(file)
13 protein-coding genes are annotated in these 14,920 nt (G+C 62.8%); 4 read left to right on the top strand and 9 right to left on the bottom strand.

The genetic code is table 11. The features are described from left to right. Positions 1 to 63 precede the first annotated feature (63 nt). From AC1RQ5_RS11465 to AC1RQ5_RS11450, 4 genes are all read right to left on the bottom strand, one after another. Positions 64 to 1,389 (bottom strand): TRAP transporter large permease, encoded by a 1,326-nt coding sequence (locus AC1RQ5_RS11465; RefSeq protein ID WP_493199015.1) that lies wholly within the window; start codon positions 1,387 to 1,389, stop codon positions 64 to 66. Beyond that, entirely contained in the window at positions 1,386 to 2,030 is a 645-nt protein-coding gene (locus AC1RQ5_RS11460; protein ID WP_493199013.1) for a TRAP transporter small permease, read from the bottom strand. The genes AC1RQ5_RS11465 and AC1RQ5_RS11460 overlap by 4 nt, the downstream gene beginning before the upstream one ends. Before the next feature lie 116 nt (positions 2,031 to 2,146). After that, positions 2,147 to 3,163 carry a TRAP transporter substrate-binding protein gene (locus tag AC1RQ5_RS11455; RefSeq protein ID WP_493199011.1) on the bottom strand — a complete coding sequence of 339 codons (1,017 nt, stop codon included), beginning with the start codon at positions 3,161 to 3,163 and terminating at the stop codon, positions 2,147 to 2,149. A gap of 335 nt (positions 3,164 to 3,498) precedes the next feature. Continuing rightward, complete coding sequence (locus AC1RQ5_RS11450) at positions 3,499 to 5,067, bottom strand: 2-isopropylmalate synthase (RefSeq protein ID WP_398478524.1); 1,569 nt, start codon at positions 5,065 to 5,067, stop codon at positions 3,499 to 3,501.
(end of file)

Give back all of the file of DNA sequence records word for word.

13 protein-coding genes are annotated in these 14,920 nt (G+C 62.8%); 4 read left to right on the top strand and 9 right to left on the bottom strand.

The genetic code is table 11. The features are described from left to right. Positions 1 to 63 precede the first annotated feature (63 nt). From AC1RQ5_RS11465 to AC1RQ5_RS11450, 4 genes are all read right to left on the bottom strand, one after another. Positions 64 to 1,389 (bottom strand): TRAP transporter large permease, encoded by a 1,326-nt coding sequence (locus AC1RQ5_RS11465; RefSeq protein ID WP_493199015.1) that lies wholly within the window; start codon positions 1,387 to 1,389, stop codon positions 64 to 66. Beyond that, entirely contained in the window at positions 1,386 to 2,030 is a 645-nt protein-coding gene (locus AC1RQ5_RS11460; protein ID WP_493199013.1) for a TRAP transporter small permease, read from the bottom strand. The genes AC1RQ5_RS11465 and AC1RQ5_RS11460 overlap by 4 nt, the downstream gene beginning before the upstream one ends. Before the next feature lie 116 nt (positions 2,031 to 2,146). After that, positions 2,147 to 3,163 carry a TRAP transporter substrate-binding protein gene (locus tag AC1RQ5_RS11455; RefSeq protein ID WP_493199011.1) on the bottom strand — a complete coding sequence of 339 codons (1,017 nt, stop codon included), beginning with the start codon at positions 3,161 to 3,163 and terminating at the stop codon, positions 2,147 to 2,149. A gap of 335 nt (positions 3,164 to 3,498) precedes the next feature. Continuing rightward, complete coding sequence (locus AC1RQ5_RS11450) at positions 3,499 to 5,067, bottom strand: 2-isopropylmalate synthase (RefSeq protein ID WP_398478524.1); 1,569 nt, start codon at positions 5,065 to 5,067, stop codon at positions 3,499 to 3,501.